The biological underpinnings of AD and MDD should be understood because differential diagnosis efforts based on symptomatology have reached their limitations [17-19]. However, the research in this area is strikingly scarce. Only two studies have tried to compare the Hypothalamic-Pituitary-Adrenal (HPA) axis dysfunction between AD and MDD [20,21], but no significant differences were found. Instead of conducting an assessment using the HPA axis, this study focused on dysfunction of the autonomous nervous system, which is another core pathophysiology of the human stress response [22]. We previously compared heart rate variability (HRV) [23] (a reliable biomarker of autonomic activity as assessed through a non-invasive measurement [24]) between AD patients and healthy controls. We found that AD patients showed reversed autonomic reactivity to the dynamic stress tasks when compared to the normal stress reaction. However, no other studies have compared the autonomic reactivity of AD to that of MDD.
This study compared autonomic reactivity between AD and MDD patients by measuring dynamic changes in HRV during stress tasks. Because AD is associated with a better prognosis, we hypothesized that the reactive patterns of HRV to stress would be less altered in AD patients compared to those in MDD patients.

METHODS

Participants

We recruited male military soldiers aged 18 to 35 who had been admitted to the psychiatric ward of the Armed Forces Capital Hospital in Seongnam, Korea. Participants diagnosed with either AD or MDD were selected for analysis in this study from August 2016 to August 2018. Experienced psychiatrists clinically diagnosed AD and MDD in participants according to the Diagnostic and Statistical Manual of Mental disorders, 5th edition (DSM-5). Participants with comorbid physical illnesses (e.g., cardiovascular diseases, hypertension, diabetes mellitus, asthma, acute respiratory infection, thyroid diseases, and/or drug intoxication) or those taking medication (e.g., sympathomimetics, anticholinergics, vasodilators, and/or anti-hypertensives) that could strongly affect the autonomic nervous system were excluded from analysis. We also excluded users of tricyclic antidepressants because of their remarkable anticholinergic and α1-adrenergic properties [25]. The study protocol was approved by the Institutional Review Board of the Armed Forces Medical Command(AFMC-12-IRB-010).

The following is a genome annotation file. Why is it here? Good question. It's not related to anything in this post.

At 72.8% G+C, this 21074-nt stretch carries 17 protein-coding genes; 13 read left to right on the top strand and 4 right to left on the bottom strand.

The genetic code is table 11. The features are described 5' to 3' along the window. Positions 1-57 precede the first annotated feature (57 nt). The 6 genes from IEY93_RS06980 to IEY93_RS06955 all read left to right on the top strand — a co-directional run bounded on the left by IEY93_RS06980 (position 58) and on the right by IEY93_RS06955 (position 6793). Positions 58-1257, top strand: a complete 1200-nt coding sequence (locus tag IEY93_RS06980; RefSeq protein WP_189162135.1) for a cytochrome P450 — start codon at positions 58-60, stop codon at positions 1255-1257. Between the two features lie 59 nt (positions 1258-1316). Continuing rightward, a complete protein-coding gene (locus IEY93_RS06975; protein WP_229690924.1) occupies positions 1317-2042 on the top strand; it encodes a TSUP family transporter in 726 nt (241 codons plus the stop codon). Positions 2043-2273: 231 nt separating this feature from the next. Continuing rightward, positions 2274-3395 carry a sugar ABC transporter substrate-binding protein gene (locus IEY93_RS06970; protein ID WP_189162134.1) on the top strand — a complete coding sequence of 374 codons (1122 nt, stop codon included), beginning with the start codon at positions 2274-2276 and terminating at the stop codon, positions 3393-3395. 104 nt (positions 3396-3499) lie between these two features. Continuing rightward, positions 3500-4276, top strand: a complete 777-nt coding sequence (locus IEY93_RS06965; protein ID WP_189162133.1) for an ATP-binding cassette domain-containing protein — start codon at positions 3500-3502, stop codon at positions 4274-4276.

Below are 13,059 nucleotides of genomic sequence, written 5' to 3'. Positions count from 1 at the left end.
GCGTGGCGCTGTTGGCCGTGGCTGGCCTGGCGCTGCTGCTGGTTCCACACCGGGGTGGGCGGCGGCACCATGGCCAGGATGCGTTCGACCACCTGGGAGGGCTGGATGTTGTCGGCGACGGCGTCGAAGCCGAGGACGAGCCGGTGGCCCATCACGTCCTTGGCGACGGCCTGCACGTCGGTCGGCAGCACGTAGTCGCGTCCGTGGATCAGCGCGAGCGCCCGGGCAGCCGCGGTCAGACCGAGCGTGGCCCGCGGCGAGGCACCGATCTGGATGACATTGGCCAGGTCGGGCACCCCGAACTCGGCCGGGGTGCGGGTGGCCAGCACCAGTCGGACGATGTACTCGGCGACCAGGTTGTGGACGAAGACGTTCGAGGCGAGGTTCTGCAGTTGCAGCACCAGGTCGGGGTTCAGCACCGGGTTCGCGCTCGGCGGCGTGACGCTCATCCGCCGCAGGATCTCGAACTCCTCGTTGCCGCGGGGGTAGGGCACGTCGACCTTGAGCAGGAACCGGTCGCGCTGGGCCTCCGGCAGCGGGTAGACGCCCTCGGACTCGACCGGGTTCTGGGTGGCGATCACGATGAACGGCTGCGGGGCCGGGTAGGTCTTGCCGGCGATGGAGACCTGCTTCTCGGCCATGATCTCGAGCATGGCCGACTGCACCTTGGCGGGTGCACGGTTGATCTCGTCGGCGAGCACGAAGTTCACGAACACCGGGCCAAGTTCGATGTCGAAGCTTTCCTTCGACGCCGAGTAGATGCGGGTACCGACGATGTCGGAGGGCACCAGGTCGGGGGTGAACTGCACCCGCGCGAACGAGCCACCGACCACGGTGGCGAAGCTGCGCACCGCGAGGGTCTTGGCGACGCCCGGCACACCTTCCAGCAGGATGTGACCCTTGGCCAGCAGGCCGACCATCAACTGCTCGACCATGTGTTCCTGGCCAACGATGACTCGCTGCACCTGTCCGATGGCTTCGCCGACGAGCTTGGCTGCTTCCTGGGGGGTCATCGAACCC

Stress task and HRV measurement